Environmental, social and governance (ESG) factors are increasingly important benchmarks used by investors in their decision-making. The idea is simple: companies which account for environment factors are in tune with the society in which they operate and promote models of good governance most likely to ensure their survival and consequently deliver the best long-term returns.
The importance of non-financial information has grown dramatically for both companies and investors over the last two decades. Today, a large majority of investors and corporations would not argue anymore with the assumption that environmental, social and governance (ESG) measures are important for both long-term value and holistic risk assessment. Even more so, corporate leaders and large investors increasingly call for the firm to reclaim its public purpose, assuming a wider responsibility towards environment and society.
Getting the sector right is a key determinant of portfolio returns. Along with regional allocation, it comes right after asset allocation and before security selection in a top-down process. There have been multiple studies in recent years showing that – alongside momentum – seasonality and earnings revisions indeed add value in sector allocation. We covered this some time ago1 by comparing individual factors such as momentum, fund flows and value, presenting a coherent framework on how to combine these elements in our Global Equity Sector Scorecard. We now expand on these considerations, examining common drivers of sector returns, and we highlight new approaches to sector allocation that can improve risk-adjusted returns.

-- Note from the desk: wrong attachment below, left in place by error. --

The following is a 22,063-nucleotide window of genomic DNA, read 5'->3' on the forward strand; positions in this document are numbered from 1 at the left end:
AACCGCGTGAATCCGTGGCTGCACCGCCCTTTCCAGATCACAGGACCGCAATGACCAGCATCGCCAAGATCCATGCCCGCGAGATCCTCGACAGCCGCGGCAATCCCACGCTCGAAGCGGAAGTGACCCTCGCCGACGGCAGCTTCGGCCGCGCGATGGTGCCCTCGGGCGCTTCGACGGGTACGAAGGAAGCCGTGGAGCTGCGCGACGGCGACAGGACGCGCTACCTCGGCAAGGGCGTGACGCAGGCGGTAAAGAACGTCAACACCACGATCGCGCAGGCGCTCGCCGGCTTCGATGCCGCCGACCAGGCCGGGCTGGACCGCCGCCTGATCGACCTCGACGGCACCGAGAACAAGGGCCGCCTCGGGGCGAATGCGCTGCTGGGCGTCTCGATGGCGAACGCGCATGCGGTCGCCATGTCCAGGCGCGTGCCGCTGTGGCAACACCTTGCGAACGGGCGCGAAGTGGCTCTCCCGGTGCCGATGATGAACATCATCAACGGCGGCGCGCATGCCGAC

It’s been around for just 15 years, but responsible investing has already become a megatrend that’s getting increasingly tough to ignore. It was only in 2005 that the United Nations established the Principles for Responsible Investing (PRI), but already investors with more than EUR 80 trillion in assets have made their commitments to the PRI. Investment banks and asset managers have a key role to play in engaging with corporations, which have also had to focus more on ethical behaviour due to active voting at general meetings by activist investors.
Socially responsible investments have become increasingly popular in recent years. Appetite has grown significantly among institutional investors, in particular church organisations, foundations, as well as pension and sovereign wealth funds such as the Government Pension Fund Global of Norway.